We tried during the famous two minute sellout to grab a ticket but failed. Somehow weeks later we were given access to a couple of tickets (likely people who couldn't go). I have no idea how this happened but I'm happy to be able to go again.
This will be my first WWDC since 1993. I am sure it will be different. After all, now Apple is a freaking big company and back then it was pretty much written off by a lot of people. I did get to work at Apple during 1995-1996 which was a great experience but left feeling it might be the end. Since then I have worked mostly outside the Apple world or at least for people not inclined to pay for something like this.
I was at the "first" WWDC in 1986 and I imagine there might not be many people at the 2013 WWDC who were in that one. I remember it as the first but that was a long time ago. Organic memory drops bits sometimes.
That WWDC was held at the Fairmont in San Francisco, which seems too small yet virtually every Mac developer in the world was represented there! The biggest topic was the the 512K Mac or maybe it was the Mac Plus with its whopping 1MB of ram. I remember many of the sessions were with everyone present which of course wasn't an issue since we were so few.
One night Apple took all of us out on a boat for a casino night on the Bay. We got to gamble for free Apple products. During the cruise many of us joked that all IBM had to do was sink the boat and the Mac was doomed. I hung out with the Silicon Beach Software guys and I spent an hour hearing how they had recorded a live cricket for their first game Airborne. Today that seems so primitive.
I also remember that Ashton-Tate sent six people to WWDC despite the 2 per company limitations, all wearing identical leather jackets. Now it seems hilarious since AT vanished a few short years later but at the time they were a big developer.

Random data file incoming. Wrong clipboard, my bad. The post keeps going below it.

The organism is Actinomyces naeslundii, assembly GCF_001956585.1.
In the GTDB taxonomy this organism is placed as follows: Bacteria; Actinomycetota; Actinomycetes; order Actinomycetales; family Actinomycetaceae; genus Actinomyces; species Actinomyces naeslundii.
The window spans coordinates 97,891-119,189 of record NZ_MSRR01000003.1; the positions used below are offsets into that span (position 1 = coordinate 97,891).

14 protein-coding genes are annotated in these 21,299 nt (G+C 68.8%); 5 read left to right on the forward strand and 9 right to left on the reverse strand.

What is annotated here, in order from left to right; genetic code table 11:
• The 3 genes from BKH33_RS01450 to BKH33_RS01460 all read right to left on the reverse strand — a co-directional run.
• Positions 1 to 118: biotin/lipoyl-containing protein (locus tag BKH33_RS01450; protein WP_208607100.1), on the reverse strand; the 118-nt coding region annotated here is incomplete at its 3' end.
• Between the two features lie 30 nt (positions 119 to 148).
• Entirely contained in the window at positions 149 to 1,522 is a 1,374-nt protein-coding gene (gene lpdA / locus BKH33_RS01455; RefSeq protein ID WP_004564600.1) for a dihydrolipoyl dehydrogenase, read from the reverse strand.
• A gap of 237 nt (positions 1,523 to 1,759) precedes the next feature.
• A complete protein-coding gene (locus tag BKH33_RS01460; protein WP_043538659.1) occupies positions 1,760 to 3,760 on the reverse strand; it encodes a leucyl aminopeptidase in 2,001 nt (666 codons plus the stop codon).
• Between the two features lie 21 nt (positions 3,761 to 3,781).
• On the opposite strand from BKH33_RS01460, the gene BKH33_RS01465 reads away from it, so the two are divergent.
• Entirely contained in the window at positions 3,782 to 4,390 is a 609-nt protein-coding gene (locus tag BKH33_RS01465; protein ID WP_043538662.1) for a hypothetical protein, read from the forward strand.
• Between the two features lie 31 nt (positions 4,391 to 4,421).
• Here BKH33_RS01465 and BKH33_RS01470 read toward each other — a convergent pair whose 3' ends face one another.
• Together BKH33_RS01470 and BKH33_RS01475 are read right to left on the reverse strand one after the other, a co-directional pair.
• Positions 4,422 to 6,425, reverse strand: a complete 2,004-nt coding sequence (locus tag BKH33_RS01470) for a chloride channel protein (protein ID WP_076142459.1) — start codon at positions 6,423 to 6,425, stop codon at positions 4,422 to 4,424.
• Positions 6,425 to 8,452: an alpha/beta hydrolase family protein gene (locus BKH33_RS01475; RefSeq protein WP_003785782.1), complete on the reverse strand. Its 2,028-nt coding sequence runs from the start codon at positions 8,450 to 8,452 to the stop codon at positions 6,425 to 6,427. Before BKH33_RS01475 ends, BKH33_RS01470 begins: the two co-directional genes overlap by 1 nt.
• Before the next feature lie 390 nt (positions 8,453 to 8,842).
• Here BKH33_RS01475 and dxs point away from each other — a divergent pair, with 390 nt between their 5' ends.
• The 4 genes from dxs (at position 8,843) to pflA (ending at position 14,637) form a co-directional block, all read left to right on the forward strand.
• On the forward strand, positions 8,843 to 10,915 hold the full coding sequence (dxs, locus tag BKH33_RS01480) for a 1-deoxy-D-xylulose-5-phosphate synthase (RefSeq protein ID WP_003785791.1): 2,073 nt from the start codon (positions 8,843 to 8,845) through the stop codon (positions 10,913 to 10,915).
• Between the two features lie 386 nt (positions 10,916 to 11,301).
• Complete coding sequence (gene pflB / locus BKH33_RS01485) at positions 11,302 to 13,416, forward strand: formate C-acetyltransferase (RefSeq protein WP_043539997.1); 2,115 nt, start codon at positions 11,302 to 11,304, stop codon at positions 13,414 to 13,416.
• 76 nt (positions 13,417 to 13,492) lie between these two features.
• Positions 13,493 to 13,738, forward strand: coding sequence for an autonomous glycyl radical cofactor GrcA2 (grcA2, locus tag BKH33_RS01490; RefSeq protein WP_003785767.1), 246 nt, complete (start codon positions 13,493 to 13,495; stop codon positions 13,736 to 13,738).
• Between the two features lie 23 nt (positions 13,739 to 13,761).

It was a pretty exciting time to be a Mac developer since the market was so small and the future seemed limitless. If you had told me what would happen over the next 27 years back then I would have been shocked. In 1986 Steve was already gone from Apple but at the time it didn't seem that big of a deal to any of us. IBM was a big worry, Microsoft wasn't quite the enemy it would become, and most of us were optimistic about the future of Mac.
I went every year after that until 1993 when our deal with Deltapoint (the publisher of Deltagraph which we did most of the work on for 5 years) ended. During my last month at Apple the folks in my group (DTS) were preparing for the upcoming WWDC in 1996, which could charitably be called the worst one ever. It would cover Copland, Apple's dreadful attempt to replace the MacOS with something brand new yet 100% compatible. Basically everything covered was killed by Steve Jobs when he returned two years later. One of my coworkers joked that WWDC was "Apple's annual attempt to lie to developers." That year it was pretty true.
It will be odd to be there again, having only read about WWDC in the years since I was last there. I've been an Apple product owner since 1979 when I bought an Apple ][+ and this will be something like coming home again. An added plus is that this time around someone else is paying!
If I have time I will try to blog each day with a synopsis of what I hear and learn.